The Thinkpad laptop celebrates its 25th birthday, but how did it become one of IBM’s, and now Lenovo’s, most successful computers?
This week marks the 25th anniversary of the original ThinkPad, a launch which inspired one of the most iconic ranges in technology and resulted in 100 million sales.
IBM was the inventor of the personal computer as we know it today, but Big Blue never really reaped the financial rewards of its groundbreaking device.
For years IBM’s PC business was forced to fight tooth and nail with rivals such as Compaq, Dell, and HP, all offering their own ‘IBM compatible’ PCs.
Indeed, it is fair to say that IBM’s standing in the PC sector got lost amongst the crowd, but arguably one of its most standout and successful (and instantly recognisable computers) was the IBM ThinkPad.
What’s In A Name?
The idea for the ThinkPad name apparently came about because IBM staffers used to carry out paper notepads that bore the IBM slogan “Think”.
IBM had been sporting the “Think” slogan right from the 1920s, and it was created by IBM founder Thomas J. Watson, Sr. The slogan appeared all over IBM offices, factories, company publications, magazines, newspapers, advertisements over the decades.
In 1991, senior planner Denny Wainwright still carried one of those “Think” branded paper notepads, and whilst he and his colleagues were discussing names for the company’s new pen-based tablet (yes, a decade before the Apple iPad arrived), he looked down at his notebook and told his colleagues. “Let’s call it the Think pad”.
The ThinkPad tablet failed to gain traction, as in 1992 no one was interested in (or buying) tablets. Yet the ThinkPad name stuck at IBM, which was surprising as IBM typically favoured labelling its products with numbers (i.e AT/370, XT 28 etc).
IBM released the first ThinkPad laptop in 1992, and it proved to be an instant hit. Costing $4,350, the ThinkPad weighed in at 5.7-pounds, and offered the industry’s first 10.4″ TFT colour display. It also had a 120MB removable hard drive, coupled with a 486 processor, and ran the Windows 3.1 operating system.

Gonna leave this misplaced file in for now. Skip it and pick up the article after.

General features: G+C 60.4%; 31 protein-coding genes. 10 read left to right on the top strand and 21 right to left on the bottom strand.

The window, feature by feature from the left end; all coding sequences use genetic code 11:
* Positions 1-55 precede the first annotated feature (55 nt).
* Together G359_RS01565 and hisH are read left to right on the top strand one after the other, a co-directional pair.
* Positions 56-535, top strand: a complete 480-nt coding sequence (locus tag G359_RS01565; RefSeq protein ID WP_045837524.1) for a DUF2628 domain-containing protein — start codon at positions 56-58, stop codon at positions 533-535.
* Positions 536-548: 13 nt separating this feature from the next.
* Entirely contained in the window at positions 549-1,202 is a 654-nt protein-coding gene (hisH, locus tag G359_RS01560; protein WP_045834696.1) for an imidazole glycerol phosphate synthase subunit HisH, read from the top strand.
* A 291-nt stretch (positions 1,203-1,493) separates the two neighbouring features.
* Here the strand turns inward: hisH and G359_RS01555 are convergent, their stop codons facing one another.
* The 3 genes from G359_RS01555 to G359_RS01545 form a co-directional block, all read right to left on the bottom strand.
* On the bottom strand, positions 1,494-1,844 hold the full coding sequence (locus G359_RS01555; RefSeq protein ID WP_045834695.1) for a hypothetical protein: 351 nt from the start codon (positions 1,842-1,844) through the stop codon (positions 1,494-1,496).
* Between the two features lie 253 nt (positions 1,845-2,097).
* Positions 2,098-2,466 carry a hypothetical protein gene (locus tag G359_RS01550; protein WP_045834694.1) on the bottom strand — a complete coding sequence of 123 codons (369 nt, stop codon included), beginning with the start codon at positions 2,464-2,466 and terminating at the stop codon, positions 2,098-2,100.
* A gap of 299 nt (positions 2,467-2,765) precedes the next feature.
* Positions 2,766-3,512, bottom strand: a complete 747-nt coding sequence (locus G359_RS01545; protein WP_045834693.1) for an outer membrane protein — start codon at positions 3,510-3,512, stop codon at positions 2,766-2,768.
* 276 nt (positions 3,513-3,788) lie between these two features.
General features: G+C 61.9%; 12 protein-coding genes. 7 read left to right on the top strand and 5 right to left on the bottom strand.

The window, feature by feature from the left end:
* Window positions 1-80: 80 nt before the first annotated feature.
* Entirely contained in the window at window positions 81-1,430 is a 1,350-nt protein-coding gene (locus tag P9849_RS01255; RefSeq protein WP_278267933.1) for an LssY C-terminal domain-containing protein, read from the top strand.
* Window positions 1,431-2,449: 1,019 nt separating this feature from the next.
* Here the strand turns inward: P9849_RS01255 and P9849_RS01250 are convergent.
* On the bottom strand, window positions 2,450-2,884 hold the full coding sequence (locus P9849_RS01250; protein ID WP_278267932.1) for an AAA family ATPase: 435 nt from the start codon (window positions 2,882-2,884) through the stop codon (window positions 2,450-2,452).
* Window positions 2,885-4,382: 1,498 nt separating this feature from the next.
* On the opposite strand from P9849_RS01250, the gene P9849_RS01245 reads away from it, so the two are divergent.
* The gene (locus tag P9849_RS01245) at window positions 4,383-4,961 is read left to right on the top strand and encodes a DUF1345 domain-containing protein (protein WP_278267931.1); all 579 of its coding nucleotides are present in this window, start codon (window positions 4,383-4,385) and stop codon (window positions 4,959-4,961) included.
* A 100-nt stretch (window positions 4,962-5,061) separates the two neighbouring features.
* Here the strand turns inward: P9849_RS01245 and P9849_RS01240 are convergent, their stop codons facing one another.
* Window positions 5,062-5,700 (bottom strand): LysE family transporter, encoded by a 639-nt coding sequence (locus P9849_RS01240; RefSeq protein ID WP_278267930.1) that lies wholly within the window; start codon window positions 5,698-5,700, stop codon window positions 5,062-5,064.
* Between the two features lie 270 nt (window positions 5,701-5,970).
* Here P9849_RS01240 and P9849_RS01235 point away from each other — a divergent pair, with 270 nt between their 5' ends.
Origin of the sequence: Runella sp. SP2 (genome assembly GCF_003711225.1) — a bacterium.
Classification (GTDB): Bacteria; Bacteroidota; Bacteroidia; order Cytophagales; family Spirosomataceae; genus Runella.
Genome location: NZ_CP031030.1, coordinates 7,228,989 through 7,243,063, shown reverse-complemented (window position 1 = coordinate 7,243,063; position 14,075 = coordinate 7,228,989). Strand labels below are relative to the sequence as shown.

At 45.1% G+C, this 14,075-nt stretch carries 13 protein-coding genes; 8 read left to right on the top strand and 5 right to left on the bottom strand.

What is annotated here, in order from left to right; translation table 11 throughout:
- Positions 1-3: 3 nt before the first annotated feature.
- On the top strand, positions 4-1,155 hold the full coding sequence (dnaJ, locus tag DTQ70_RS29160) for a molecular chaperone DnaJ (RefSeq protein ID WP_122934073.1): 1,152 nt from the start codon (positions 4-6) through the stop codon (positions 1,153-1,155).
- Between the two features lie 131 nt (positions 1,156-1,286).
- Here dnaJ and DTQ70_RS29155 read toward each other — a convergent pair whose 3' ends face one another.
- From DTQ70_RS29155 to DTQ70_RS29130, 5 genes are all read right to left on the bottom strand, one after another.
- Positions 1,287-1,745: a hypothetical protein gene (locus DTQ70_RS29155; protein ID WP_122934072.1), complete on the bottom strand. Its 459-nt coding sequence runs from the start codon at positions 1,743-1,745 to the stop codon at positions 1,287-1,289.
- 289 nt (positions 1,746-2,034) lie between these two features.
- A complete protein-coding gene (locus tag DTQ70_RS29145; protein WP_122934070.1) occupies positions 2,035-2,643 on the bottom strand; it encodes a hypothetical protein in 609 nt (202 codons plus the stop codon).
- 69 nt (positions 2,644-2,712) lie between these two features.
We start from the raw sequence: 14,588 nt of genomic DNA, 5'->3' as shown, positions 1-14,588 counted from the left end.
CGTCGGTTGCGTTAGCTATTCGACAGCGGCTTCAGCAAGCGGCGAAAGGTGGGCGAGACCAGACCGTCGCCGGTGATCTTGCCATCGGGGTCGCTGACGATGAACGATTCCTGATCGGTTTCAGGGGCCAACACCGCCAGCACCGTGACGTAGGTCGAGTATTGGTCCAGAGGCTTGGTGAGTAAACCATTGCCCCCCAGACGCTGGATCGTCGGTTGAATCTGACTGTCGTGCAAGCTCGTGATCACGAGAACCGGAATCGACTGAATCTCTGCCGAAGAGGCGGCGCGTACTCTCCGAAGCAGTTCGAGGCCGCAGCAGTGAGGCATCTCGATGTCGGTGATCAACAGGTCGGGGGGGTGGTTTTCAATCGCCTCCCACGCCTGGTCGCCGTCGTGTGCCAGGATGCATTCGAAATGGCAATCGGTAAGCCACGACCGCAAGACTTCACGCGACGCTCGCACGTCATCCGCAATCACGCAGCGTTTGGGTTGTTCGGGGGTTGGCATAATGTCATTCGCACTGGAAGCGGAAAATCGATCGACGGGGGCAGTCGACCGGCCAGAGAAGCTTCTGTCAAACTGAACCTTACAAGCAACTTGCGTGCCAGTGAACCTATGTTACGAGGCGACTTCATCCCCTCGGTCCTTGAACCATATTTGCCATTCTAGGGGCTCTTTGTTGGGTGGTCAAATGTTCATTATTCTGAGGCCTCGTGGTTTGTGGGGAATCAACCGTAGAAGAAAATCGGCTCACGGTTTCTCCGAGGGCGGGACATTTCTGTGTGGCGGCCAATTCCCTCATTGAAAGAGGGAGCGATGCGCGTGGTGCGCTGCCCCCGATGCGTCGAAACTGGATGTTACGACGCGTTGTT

The machine was always traditionally black in colour, with its design allegedly inspired by the Japanese bento box, and also boasted with a front-loading floppy disk drive (useful for businessmen using the laptop on an airplane), but perhaps what really made the machine stand out was the peculiar red dot in the middle of the keyboard.
Look Mum, No Trackball
Known by some as either as a grommet, button, nipple or stick, the red little piece of rubber was actually a device to control the mouse pointer.
It should be noted that this was not developed by IBM; it was actually conceived at the Xerox Palo Alto Research Center by Ted Selker in 1984.
IBM took three ThinkPad models (700, 700C, and 700T) to Las Vegas in November of 1992 for the Comdex tradeshow, at the end of which it was clear that the ThinkPad 700c was the most popular ThinkPad machine.
The IBM ThinkPad proved to be popular thanks to its robust design, high resale value, and large number of after-market parts. Indeed for a time, ThinkPad were commonly used on space missions and apparently at one stage were the only laptops certified for use on the International Space Station.
The ThinkPad product range has always been at the cutting edge of technology, ever since the first model arrived with TFT colour display.
Original machines were mostly black, but newer models offer magnesium, carbon fiber reinforced plastic or titanium composite cases.
ThinkPad innovations include Active Protection System, (an accelerometer sensor that detects when a ThinkPad is falling and shuts down the hard disk drive to prevent damage); stainless steel hinges; biometric fingerprint reader, and drain holes to help reduce damage when a cup of tea or coffee is spilt on the machine.
IBM’s involvement in the industry it had created came to an end in 2005, when after three decades of intense competition, it eventually decided to offload its entire PC division to Chinese manufacturer Lenovo.
Since that the ThinkPad name has been used across a range of portable computing devices including the ThinkPad Tablet (since 2011), and the ThinkPad Yoga, an ultrabook-class convertible device that functions as both a laptop and tablet computer.
And it seems Lenovo is preparing to celebrate the Thinkpad’s 25th anniversary by releasing a retro version, but boasting a contemporary T470’s internal components.
The ThinkPad brand remains very popular and recognisable, and who would bet against the ThinkPad brand continuing for another 25 years?
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